The easy to use Wizards for the beginner or the “not that interested” have been retained and tweaked as well as many powerful features being added for those of you who wish to expand your creativity and technical prowess.

If you are considering a purchase of video editing software you certainly would be well served by VideoStudio Pro X10.

Corel VideoStudio Pro X10 Review

Click here to take a look at Corel VideoStudio Pro X10

#3 Pinnacle Studio 21

It is only in the past few years that I have begun adding Pinnacle Studio as a recommended software for editing.

This is one of the original editing software packages that came to light when digital video at a consumer level was first becoming a reality.

The software has had over the years, times of being very good and times of being… well not so good!

Fortunately Corel bought the software back in 2012 and have finally tamed its little idiosyncrasies and gotten in onto a firm and stable footing.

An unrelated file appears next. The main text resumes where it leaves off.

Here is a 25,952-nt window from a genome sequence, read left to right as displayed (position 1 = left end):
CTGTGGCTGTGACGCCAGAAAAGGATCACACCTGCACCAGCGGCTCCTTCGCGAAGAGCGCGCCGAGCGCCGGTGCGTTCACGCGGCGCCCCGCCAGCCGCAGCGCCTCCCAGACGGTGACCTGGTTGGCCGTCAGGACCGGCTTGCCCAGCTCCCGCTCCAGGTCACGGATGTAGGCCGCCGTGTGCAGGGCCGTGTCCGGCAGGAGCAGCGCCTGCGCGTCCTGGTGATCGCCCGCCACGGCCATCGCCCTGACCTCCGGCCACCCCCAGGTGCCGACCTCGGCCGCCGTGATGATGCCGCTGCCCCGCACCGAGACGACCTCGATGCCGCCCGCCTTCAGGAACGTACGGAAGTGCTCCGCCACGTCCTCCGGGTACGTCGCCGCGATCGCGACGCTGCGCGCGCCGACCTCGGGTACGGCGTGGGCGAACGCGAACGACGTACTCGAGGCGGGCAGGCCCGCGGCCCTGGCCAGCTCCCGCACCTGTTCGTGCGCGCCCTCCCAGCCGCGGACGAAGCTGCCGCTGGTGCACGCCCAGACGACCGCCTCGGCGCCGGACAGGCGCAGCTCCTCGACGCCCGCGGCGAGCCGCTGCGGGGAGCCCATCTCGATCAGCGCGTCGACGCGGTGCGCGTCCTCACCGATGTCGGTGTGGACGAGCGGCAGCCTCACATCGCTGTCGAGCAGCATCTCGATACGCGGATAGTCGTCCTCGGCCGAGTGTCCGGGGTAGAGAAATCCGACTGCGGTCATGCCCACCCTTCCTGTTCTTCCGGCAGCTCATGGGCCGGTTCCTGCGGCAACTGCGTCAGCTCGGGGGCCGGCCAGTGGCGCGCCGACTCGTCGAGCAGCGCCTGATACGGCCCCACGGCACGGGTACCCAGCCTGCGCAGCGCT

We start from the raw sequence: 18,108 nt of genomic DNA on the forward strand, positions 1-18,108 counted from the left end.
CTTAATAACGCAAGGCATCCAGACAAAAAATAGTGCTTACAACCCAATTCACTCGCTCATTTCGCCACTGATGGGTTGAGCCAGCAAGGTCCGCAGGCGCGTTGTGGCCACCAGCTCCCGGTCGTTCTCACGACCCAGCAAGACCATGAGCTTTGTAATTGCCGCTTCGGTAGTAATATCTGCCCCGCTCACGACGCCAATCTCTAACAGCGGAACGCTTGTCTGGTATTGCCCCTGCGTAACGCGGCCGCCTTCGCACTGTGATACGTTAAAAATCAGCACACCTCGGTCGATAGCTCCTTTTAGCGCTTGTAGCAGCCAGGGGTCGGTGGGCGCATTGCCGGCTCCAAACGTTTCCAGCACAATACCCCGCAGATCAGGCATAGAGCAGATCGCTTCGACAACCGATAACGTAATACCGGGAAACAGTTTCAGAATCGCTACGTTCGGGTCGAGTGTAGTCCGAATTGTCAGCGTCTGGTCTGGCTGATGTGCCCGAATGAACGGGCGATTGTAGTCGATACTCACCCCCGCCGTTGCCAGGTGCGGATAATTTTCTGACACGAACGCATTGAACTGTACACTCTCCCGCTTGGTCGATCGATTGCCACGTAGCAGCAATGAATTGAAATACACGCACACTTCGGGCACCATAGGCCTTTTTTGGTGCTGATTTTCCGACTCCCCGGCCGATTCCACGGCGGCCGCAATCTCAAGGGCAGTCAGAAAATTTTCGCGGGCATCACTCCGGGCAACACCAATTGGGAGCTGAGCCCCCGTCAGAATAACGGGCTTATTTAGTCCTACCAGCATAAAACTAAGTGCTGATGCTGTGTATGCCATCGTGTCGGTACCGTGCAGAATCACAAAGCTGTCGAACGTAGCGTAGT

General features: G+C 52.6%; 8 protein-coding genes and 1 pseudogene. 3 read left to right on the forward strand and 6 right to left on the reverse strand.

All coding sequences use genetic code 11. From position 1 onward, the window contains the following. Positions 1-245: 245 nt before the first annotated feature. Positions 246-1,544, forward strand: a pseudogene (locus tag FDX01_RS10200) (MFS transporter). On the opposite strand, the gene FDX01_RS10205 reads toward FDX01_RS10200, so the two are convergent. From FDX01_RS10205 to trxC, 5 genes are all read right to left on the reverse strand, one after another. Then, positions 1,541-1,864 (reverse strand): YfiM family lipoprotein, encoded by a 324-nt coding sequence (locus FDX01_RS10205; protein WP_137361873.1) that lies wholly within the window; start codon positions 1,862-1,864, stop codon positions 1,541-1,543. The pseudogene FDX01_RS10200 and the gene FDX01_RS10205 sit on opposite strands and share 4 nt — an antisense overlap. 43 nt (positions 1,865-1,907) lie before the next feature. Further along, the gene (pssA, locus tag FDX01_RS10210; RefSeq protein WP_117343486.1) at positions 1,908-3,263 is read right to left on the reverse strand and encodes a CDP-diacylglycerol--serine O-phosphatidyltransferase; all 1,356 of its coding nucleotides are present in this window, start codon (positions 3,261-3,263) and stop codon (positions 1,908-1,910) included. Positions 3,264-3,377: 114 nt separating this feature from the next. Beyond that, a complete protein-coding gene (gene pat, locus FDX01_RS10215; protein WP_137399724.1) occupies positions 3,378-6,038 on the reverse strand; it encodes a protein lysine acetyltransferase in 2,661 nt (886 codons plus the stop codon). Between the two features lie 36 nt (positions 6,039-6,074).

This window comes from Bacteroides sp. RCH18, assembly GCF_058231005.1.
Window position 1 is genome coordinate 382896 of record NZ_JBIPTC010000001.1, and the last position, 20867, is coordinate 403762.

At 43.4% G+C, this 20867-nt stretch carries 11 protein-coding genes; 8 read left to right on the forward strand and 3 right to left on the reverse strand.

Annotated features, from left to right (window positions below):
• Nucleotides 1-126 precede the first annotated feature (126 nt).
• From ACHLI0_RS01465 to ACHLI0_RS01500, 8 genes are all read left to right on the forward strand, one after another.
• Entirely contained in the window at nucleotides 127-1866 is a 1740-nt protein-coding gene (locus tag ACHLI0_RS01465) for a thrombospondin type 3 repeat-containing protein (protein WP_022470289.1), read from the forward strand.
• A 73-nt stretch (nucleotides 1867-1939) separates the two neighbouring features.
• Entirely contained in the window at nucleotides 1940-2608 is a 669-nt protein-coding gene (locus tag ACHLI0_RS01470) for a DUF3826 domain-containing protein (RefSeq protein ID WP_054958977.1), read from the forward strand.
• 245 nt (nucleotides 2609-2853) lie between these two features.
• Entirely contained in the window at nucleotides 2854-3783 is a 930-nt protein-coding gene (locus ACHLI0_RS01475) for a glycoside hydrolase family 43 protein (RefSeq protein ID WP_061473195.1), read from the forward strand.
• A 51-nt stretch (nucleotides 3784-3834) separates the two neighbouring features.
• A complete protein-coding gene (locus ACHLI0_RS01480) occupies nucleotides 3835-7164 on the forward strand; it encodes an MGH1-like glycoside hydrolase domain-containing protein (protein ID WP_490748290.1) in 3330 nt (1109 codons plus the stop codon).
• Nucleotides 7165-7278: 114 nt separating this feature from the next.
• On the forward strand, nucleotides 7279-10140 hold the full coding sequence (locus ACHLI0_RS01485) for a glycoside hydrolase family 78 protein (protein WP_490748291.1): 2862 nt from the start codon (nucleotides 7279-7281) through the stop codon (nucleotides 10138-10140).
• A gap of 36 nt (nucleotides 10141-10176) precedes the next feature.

Feature for feature it is probably the most powerful piece of software on this page in terms of what it can do and the level of control it offers.

It only sits down at number 3 because this site is aimed more at the beginner so let’s not fool ourselves here, Pinnacle is a complex program that requires some effort to learn.

Of course once learned it will reward you for the pain, but still, you have to go through that learning curve!

Pinnacle Studio 21 Review

Click Here to Take a Look at Pinnacle Studio 21

#4 Magix Movie Edit Pro

magix-movie-edit-pro-boxMagix have impressed with further consolidation of their already feature rich editor, Movie Edit Pro.

Movie Edit Pro is not another version where they have added a multitude of new features to the software, and that’s a good thing!

The already impressive feature set represents just about everything the home user would ever need so endlessly adding new half baked tricks for the sake of marketing is pointless.